Homeland Security officials said Wednesday they will start an “unprecedented” pilot program to test the DNA of families arriving at the U.S. border as soon as next week, calling the measure an investigative tool to root out fraudulent cases of migrants traveling with children who are not their own.

Under the pilot program, Homeland Security investigators can request cheek-swab DNA samples if they suspect that an adult and a minor claiming to be family members do not in fact have a parent-child relationship.

A record number of Central American families have been crossing the southern border with Mexico in recent months, and DHS officials say the migrants are taking advantage of “loopholes” in the U.S. immigration system that enable those arriving with a child to avoid detention and swift deportation.

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A private contractor, Ande, which specializes in “rapid DNA” screening for law enforcement and other government purposes, will conduct the DNA tests at the border. Results will be available in two hours, DHS officials said, after which samples and data will be destroyed.

“This pilot will help us determine whether this technology can strengthen our investigative processes and potentially rescue more children from dangerous situations,” said a DHS official who spoke on the condition of anonymity to brief reporters.

DHS officials said they have detected more than 1,000 cases of fraudulent families trying to cross the border since October, reaching that determination through document screenings and other traditional investigative methods. The agency has been reluctant to introduce DNA testing procedures, in part because of privacy and data storage concerns, officials said.

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In some instances, migrant children are paired with uncles, cousins or other relatives who might not be a parent but are part of the same family. But there have been other, more worrisome allegations that some desperate families are accepting payment in exchange for allowing their children to travel with adults who view the minors as an entry ticket to the United States.

Jennifer Podkul, senior policy director at Kids in Need of Defense (KIND), said she is concerned that legitimate families — including those traveling with adopted children — could be separated because of the DNA tests.

“We have one case of a child who said, ‘That’s my dad,’ but didn’t know he was the stepfather,” she said. “That’s very different from being smuggled by a human trafficker.”

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DHS officials say the DNA tests will be one of several investigative methods they will employ, and they will evaluate the full circumstances of suspected fraud cases to target criminal acts.

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Homeland Security Investigations, the investigative arm of U.S. Immigration and Customs Enforcement (ICE), will lead the pilot program — not the U.S. Border Patrol. But officials said they view the program as a chance to evaluate its potential for expanded use.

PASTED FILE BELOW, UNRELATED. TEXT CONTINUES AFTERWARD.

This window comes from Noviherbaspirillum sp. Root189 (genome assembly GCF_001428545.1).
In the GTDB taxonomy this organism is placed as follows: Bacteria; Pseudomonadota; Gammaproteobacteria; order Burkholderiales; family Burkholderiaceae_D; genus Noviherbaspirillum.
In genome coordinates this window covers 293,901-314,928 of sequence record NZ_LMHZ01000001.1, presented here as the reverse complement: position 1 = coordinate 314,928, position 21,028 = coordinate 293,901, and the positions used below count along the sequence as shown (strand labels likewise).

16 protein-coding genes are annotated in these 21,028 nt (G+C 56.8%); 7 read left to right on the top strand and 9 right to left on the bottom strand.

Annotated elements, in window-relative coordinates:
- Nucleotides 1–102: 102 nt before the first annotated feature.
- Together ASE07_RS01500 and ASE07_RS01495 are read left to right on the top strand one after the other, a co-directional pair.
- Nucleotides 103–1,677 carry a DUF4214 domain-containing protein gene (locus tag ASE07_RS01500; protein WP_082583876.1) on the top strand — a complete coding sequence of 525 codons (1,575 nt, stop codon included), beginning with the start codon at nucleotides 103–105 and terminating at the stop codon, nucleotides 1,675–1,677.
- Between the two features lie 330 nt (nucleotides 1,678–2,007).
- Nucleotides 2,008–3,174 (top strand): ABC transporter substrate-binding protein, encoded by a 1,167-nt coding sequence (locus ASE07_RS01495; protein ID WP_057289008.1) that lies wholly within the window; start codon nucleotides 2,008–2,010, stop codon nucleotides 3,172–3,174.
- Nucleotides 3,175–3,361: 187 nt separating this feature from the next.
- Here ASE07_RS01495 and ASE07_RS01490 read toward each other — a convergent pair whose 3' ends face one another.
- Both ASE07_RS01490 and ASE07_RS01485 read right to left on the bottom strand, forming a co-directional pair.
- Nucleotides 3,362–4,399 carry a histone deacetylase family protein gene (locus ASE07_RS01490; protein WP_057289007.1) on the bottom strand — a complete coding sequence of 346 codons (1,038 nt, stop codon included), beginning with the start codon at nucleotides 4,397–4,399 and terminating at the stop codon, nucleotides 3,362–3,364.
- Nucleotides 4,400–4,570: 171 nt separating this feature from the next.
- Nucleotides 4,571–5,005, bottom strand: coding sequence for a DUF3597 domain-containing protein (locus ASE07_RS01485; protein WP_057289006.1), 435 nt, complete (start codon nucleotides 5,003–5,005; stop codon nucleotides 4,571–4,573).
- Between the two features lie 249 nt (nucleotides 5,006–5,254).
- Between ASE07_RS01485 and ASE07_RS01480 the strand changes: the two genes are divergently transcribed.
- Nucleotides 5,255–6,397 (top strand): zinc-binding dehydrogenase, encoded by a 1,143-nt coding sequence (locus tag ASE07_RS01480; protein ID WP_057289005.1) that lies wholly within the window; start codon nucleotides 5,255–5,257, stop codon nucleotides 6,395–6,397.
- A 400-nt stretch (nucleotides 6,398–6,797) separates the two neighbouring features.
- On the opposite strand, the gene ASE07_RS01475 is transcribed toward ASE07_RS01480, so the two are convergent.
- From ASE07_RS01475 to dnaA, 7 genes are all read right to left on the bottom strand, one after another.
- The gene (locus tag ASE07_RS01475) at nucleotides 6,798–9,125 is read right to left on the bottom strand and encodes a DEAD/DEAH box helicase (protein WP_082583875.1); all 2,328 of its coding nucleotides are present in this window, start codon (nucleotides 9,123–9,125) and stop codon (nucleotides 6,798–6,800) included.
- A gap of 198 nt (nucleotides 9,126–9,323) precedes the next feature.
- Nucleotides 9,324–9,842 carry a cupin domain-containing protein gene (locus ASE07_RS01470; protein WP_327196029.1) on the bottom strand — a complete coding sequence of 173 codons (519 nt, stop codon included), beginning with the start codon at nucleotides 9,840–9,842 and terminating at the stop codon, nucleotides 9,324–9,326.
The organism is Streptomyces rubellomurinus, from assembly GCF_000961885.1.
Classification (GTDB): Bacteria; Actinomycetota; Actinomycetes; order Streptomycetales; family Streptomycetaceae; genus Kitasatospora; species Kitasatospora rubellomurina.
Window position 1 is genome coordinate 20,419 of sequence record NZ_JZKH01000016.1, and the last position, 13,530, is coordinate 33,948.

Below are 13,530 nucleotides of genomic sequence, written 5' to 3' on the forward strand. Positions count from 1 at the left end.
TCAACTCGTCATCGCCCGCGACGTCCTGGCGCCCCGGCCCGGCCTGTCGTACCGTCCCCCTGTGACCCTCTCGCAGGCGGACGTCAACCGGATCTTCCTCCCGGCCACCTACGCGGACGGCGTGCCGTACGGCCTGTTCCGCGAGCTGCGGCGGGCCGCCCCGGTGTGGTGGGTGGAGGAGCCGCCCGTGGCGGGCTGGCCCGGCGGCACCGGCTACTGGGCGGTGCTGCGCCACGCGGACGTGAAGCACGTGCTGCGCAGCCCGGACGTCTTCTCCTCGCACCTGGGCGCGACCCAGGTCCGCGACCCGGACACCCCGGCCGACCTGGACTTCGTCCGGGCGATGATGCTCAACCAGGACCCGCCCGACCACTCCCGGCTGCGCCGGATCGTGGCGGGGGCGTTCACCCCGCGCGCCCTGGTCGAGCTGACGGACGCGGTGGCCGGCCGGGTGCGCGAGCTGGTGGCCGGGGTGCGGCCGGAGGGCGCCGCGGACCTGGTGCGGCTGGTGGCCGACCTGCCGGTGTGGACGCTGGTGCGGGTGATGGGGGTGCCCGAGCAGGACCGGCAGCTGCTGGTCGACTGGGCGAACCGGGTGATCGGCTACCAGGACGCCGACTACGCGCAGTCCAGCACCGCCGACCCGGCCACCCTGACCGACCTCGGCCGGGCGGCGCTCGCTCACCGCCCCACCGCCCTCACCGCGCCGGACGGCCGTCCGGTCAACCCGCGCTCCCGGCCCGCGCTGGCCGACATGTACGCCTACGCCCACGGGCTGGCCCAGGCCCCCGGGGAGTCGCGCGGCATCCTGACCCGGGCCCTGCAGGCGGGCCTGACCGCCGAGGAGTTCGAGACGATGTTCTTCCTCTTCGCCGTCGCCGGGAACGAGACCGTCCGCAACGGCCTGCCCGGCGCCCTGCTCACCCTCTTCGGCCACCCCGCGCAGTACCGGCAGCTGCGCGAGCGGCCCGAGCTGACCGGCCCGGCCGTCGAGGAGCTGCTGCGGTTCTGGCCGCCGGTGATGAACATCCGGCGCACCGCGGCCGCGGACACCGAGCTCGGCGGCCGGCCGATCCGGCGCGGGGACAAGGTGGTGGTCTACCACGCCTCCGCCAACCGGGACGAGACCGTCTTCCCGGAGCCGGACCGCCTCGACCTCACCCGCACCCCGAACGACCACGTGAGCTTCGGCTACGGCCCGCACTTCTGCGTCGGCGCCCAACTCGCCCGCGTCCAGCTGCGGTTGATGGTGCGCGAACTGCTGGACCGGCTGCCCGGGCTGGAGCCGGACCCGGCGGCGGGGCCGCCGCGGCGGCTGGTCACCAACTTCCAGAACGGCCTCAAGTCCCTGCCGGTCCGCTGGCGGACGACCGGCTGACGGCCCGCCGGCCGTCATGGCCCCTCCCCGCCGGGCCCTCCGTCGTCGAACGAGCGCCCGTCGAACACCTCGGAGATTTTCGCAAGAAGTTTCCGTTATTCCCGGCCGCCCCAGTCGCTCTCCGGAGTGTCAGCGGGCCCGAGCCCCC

HSI teams working on the pilot said they have interviewed 101 parents and children since April 18 who “presented indices of fraud,” and detected 29 families making false claims. From those investigations, 45 individuals were referred for prosecution and attorneys filed charges against 33, officials said.

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If U.S. authorities determine that a child is not with a biological parent, they typically separate them and refer the minor to the Department of Health and Human Services, which operates a network of shelters of “unaccompanied” migrant children.

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Other cases that DHS considers fraudulent involve parents arriving with children who claim to be underage but are, in fact, older than 18. And officials said document fraud is common at the border; homeland security officials say that corrupt officials in Central American countries — especially in Guatemala — have been issuing inexpensive fake birth certificates.

This year, unauthorized border crossings have surged to their highest levels in more than a decade, and U.S. authorities along the Mexico border detained more than 103,000 migrants in March. Nearly 60 percent were families, a greater share than ever, and large groups of migrants continue to cross the border and surrender to U.S. authorities, often to request asylum.

Many of the Central Americans say they are fleeing violence and desperate poverty, but there are financial incentives to bring children on the journey. Smuggling organizations offer discount pricing, because families need only be escorted to the U.S. border — not across it — so they can surrender to U.S. agents and start the asylum process.

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